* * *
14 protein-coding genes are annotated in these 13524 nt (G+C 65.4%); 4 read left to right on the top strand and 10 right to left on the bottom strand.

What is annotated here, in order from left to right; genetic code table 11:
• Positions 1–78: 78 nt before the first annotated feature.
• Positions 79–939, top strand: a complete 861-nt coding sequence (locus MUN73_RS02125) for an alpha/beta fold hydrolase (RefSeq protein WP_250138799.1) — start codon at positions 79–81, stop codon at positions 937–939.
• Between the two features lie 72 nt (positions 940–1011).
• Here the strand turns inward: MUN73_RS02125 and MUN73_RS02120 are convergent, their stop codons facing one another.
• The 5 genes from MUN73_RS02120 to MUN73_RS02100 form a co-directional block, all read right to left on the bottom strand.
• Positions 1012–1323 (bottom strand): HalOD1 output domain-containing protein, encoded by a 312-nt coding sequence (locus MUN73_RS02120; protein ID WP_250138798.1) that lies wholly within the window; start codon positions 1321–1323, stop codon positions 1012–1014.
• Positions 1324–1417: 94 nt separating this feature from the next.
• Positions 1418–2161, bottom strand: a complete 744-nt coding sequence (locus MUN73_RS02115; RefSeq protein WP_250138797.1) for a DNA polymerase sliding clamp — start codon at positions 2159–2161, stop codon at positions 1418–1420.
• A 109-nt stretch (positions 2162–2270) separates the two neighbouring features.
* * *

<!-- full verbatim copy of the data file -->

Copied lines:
14 protein-coding genes are annotated in these 13524 nt (G+C 65.4%); 4 read left to right on the top strand and 10 right to left on the bottom strand.

What is annotated here, in order from left to right; genetic code table 11:
• Positions 1–78: 78 nt before the first annotated feature.
• Positions 79–939, top strand: a complete 861-nt coding sequence (locus MUN73_RS02125) for an alpha/beta fold hydrolase (RefSeq protein WP_250138799.1) — start codon at positions 79–81, stop codon at positions 937–939.
• Between the two features lie 72 nt (positions 940–1011).
• Here the strand turns inward: MUN73_RS02125 and MUN73_RS02120 are convergent, their stop codons facing one another.
• The 5 genes from MUN73_RS02120 to MUN73_RS02100 form a co-directional block, all read right to left on the bottom strand.
• Positions 1012–1323 (bottom strand): HalOD1 output domain-containing protein, encoded by a 312-nt coding sequence (locus MUN73_RS02120; protein ID WP_250138798.1) that lies wholly within the window; start codon positions 1321–1323, stop codon positions 1012–1014.
• Positions 1324–1417: 94 nt separating this feature from the next.
• Positions 1418–2161, bottom strand: a complete 744-nt coding sequence (locus MUN73_RS02115; RefSeq protein WP_250138797.1) for a DNA polymerase sliding clamp — start codon at positions 2159–2161, stop codon at positions 1418–1420.
• A 109-nt stretch (positions 2162–2270) separates the two neighbouring features.